MONTVIEW PRESBYTERIAN CHURCH TO SALUTE DUKE ELLINGTON & HIS ORCHESTRAWITH 50TH ANNIVERSARY PERFORMANCE OFELLINGTON’S “SACRED CONCERTS” On September 27, 1969, the celebrated jazz composer and bandleader Duke Ellington brought his big
MONTVIEW PRESBYTERIAN CHURCH TO SALUTE
DUKE ELLINGTON & HIS ORCHESTRA
WITH 50TH ANNIVERSARY PERFORMANCE OF
ELLINGTON’S “SACRED CONCERTS”
On September 27, 1969, the celebrated jazz composer and bandleader Duke Ellington brought his big band and vocal soloists to Denver’s Montview Presbyterian Church to perform two sold-out concerts of Ellington’s Second Sacred Concert with the Montview Westminster Choir. The concerts united the African-American and White members of the Park Hill neighborhood through the communion of music. To celebrate these historic concerts, Montview’s music minister Adam Waite and the current members of the Westminster Choir (including several members who sang with Ellington in 1969) will present a 50th anniversary performance of selections from the Sacred Concerts on May 5, 2019 in the Montview sanctuary at 4:00pm. Admission is free, but there will be a free-will offering to support the church’s music program. The choir will be joined by a big band and soloists, including trumpeter Shane Endsley, alto saxophonist Anisha Rush, vocalist JeFoKe and tap dancer David Sharpe. In June 2019, several members of the Westminster Choir and the Boulder Chorale will take this music on tour on a river cruise in the Netherlands.
Ellington composed three Sacred Concerts in the last decade of his life. He stated these concerts are the most important work I’ve ever done. Ellington had a unique approach to religion, eschewing typical dogma to focus on universal subjects like love, freedom, respect and brotherhood. Ellington knew that appearances with his world-famous orchestra would attract a core group of fans, but he wanted to spread his message to a wider audience. Therefore, his sacred concerts draw from a broad range of musical styles. Some of the movements are deeply reverent (like his “Come Sunday” adapted from his earlier work, Black, Brown & Beige) while other lyrics contain the directness of folk music and rock (several sections of Freedom). The traditions of Black and White church music come through in the combined pieces Don’t Get Down on Your Knees to Pray and Father Forgive. The thrilling sounds of big band jazz enliven the finale Praise God and Dance.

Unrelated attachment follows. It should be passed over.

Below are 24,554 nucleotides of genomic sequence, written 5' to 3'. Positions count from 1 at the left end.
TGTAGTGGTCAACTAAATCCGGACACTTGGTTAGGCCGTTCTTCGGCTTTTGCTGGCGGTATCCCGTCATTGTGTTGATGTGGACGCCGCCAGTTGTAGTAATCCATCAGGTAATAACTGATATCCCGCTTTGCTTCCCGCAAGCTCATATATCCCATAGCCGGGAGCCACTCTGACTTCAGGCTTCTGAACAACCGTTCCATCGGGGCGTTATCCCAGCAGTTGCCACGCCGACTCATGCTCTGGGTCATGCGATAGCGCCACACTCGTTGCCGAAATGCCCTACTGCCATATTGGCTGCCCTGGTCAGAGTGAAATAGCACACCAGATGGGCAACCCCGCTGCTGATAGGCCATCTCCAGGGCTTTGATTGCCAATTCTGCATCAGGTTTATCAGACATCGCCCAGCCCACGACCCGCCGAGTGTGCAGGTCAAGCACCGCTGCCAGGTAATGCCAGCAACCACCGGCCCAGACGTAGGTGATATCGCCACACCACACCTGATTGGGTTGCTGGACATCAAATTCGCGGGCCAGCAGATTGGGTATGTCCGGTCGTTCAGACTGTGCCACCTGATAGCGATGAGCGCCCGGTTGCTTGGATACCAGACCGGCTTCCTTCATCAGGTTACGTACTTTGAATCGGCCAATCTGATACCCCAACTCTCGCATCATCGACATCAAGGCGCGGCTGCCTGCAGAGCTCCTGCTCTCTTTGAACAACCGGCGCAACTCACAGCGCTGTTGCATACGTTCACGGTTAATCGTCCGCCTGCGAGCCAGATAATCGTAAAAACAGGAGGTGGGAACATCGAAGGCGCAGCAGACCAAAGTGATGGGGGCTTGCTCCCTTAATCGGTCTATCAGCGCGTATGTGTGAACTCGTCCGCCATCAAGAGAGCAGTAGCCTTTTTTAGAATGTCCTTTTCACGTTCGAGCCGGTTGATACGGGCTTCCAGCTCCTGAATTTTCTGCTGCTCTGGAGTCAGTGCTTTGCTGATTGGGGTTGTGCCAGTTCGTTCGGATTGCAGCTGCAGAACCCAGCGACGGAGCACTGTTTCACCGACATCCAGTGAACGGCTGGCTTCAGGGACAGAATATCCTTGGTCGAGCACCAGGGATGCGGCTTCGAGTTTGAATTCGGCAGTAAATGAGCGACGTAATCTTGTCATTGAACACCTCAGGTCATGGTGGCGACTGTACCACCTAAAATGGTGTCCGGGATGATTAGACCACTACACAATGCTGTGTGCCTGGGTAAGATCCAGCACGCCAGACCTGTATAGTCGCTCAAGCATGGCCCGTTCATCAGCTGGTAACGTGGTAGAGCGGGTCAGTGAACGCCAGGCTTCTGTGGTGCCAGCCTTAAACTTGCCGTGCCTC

In 1969, the residents of Denver’s Park Hill region were in the midst of a struggle to integrate their neighborhood. While pamphlets filled with scare tactics about African-American residents had circulated since the 1930s, most of Park Hill’s left-wing residents were happy to welcome black neighbors. Nonetheless, local bankers and realtors strived to keep African-Americans out of Park Hill for fear of lowered property values. Montview Presbyterian became a focal point for the efforts to integrate Park Hill and in 1960 members of eight racially diverse churches met at Montview to form the Park Hill Action Committee. Montview’s minister, Dr. Arthur Miller spearheaded the efforts, and later in the decade, Montview hosted the Rev. Dr. Martin Luther King, Jr. to speak at the church. In 1967, Dr. Albert Fay Hill replaced Miller as minister. It is believed that Hill knew Duke Ellington, or at least had a connection to his agent. When Ellington’s band was scheduled to perform the Second Sacred Concert on September 27, 1969, the church launched an energetic campaign to bring in an audience from across the Park Hill neighborhood and Denver as a whole. At the time, Montview had a primarily White congregation, but several surviving choir members said that there were more Black people at these concerts than they had ever seen at Montview.
For the 2019 celebration of Duke Ellington’s concerts, Montview Presbyterian Church offers an open invite to people of all races and religions to share this very special music with us.
(Sunday) 4:00 pm - 5:30 pm